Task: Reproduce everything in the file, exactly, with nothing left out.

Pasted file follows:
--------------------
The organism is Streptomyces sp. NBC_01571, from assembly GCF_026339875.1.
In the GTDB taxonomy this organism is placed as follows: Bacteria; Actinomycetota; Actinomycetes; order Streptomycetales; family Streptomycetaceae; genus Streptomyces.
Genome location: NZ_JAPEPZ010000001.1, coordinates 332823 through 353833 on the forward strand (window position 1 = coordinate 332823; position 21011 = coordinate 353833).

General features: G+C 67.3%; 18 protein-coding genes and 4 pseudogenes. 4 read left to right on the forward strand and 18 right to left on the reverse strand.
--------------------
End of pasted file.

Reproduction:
The organism is Streptomyces sp. NBC_01571, from assembly GCF_026339875.1.
In the GTDB taxonomy this organism is placed as follows: Bacteria; Actinomycetota; Actinomycetes; order Streptomycetales; family Streptomycetaceae; genus Streptomyces.
Genome location: NZ_JAPEPZ010000001.1, coordinates 332823 through 353833 on the forward strand (window position 1 = coordinate 332823; position 21011 = coordinate 353833).

General features: G+C 67.3%; 18 protein-coding genes and 4 pseudogenes. 4 read left to right on the forward strand and 18 right to left on the reverse strand.